It is not clear why this book has the tagline, “a personal journey through the apartheid war”. One expects a bloody account of a hardened war correspondent’s search for the truth during the violent and turbulent years of apartheid South Africa.
Instead, after reading through 348 pages, I was left wondering if perhaps the journey by the author, who covered this time in history for The Guardian and Observer newspapers, was still to begin or if, in some strange way, I had missed it completely.
I found reading through the book confusing and frustrating.
It just did not flow.
One minute you are reading a gripping account of the famous Upington 14 trial or a report on the infamous mutiny that rocked the Umkhonto we Sizwe camps in 1984, the next you are reading a piece on the author’s earliest recollection of London or a piece on the Duke of Edinburgh’s mistress or an account of how the allied tanks moved in to liberate Kuwait during the 1991 Gulf War.
One cannot fault the quality of the writing, but it remains a mystery why the story of how a reporter was sent to cover the Duke of Edinburgh’s alleged extramarital affair has anything to do with apartheid.
Perhaps the book should not have been promoted as “a personal journey through the apartheid war” – but the subject of apartheid always makes a book a best-seller, doesn’t it?
The book contains verbatim extracts of evidence to the Truth and Reconciliation Commission (TRC), letters written on death row by John Harris and journalism pieces written by Beresford during his time as The Guardian’s and Observer’s South Africa correspondent – from the turbulent 1980s right through to the new democratic dispensation of the 1990s.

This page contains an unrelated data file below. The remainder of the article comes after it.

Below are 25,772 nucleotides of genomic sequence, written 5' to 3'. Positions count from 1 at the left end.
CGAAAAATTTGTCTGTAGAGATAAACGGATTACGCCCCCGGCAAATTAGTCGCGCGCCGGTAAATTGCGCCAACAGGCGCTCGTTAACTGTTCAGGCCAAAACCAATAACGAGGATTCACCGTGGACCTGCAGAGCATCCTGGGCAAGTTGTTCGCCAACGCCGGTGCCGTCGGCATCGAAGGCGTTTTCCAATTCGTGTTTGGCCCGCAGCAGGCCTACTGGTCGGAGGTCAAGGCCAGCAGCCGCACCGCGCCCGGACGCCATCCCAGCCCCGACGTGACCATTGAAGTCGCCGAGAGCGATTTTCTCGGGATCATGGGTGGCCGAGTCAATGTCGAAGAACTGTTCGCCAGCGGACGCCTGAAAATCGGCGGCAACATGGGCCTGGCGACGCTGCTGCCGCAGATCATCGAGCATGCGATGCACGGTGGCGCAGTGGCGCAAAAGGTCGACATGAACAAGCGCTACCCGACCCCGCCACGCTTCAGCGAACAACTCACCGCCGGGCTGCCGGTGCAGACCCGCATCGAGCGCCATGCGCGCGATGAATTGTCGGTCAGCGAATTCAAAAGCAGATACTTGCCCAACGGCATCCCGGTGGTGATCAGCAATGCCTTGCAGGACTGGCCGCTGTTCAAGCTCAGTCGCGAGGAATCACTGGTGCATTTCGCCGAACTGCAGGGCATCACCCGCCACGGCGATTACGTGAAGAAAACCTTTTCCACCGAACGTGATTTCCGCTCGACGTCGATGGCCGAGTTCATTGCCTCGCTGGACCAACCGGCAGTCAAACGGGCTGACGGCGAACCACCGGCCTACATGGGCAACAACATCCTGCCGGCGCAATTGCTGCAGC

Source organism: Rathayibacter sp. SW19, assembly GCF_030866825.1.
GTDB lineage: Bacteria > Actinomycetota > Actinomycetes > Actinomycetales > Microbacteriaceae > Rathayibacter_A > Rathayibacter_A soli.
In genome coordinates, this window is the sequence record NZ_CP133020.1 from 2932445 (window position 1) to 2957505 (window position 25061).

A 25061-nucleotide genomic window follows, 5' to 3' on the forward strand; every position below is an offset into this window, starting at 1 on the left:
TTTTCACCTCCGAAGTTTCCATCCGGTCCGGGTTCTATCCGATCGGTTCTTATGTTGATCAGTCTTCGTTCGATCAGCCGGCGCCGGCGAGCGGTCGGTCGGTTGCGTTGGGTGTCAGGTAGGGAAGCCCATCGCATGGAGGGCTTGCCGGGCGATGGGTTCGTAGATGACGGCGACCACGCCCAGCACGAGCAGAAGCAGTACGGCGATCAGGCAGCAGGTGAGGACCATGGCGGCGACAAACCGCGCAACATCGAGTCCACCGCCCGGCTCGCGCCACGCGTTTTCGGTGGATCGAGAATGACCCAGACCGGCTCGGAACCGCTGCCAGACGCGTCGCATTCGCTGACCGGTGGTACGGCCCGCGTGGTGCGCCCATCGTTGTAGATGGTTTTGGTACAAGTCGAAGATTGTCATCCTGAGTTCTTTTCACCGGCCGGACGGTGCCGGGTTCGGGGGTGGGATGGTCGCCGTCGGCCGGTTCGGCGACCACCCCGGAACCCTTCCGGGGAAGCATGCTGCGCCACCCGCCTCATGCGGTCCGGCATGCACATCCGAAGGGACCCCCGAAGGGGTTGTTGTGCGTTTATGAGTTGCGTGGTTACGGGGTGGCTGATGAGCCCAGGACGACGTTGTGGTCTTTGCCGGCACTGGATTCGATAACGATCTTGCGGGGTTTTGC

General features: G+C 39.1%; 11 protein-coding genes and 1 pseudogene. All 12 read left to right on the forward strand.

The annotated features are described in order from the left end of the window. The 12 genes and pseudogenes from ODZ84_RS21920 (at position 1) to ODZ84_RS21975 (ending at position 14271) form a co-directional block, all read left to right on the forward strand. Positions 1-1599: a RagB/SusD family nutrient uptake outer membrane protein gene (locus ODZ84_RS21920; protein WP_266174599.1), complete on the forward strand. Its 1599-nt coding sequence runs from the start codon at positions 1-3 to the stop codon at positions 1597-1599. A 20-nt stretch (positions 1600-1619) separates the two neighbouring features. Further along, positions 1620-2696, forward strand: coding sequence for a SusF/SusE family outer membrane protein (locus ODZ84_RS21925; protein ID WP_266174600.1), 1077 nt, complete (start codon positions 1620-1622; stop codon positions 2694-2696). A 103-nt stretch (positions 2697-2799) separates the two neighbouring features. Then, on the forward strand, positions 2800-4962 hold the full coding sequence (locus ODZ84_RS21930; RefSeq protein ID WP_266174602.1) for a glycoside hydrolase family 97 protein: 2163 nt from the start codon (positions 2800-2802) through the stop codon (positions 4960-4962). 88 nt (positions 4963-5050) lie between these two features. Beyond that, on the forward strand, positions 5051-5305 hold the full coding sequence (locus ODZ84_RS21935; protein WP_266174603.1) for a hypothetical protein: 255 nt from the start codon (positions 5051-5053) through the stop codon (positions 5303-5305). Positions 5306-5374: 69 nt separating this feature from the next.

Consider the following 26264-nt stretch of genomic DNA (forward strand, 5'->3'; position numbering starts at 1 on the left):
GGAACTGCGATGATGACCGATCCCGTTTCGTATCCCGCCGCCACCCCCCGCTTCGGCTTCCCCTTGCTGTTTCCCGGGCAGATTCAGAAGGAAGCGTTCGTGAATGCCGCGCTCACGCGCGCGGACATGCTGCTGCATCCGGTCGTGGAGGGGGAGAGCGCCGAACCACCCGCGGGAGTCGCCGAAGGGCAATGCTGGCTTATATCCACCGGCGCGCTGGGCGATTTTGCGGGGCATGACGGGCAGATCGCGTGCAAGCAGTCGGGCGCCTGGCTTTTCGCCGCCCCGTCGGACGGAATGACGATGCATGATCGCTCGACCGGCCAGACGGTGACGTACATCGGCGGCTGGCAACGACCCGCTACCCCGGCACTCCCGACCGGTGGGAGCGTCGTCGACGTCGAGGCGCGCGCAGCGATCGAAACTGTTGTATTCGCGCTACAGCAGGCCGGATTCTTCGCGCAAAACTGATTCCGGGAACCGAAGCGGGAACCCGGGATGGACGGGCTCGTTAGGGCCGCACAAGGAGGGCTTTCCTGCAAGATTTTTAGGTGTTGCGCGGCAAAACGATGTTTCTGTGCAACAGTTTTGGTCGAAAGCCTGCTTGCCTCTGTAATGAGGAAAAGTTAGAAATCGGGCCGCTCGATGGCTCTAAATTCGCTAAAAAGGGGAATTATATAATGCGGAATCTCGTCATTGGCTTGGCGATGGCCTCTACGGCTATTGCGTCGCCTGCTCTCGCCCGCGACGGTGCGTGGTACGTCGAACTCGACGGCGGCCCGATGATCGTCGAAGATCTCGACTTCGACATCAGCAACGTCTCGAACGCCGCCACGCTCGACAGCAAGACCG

It also carries various accounts of Beresford’s battle with Parkinson’s disease.
In the book’s introduction, Beresford gives an interesting account of his frustration in trying to get access to the rest of the TRC’s final report volumes from the National Archives and the Records Service in Pretoria.
I found the extracts from the TRC final report gripping. Herewith a taste of some of the hard-hitting material that is a reminder of our violent past, plucked from a piece titled Do You Know ...?
This chilling account was given by a Mr Van Eck during a TRC hearing in Nelspruit (now Mbombela) in Mpumalanga and refers to an incident in which he lost his children during a landmine explosion in December 1985.
“Do you know how it feels to be blasted by a landmine?”
“Do you know how it feels to be in a temperature of between 6 000 and 8 000 degrees?”
“Do you know how it feels to experience such a blast that is so intense that even the fillings in your teeth are torn out?”
“Do you know what trouble reigns if you survive the blast and you must observe the results thereof?”
“Do you know how it feels, how it feels to look for survivors, only to find the dead and maimed?”
“Do you know how it feels to see crippled loved ones lying and burning?”
An interesting read, but not at all a personal journey through the apartheid war – unless, of course, I missed the journey.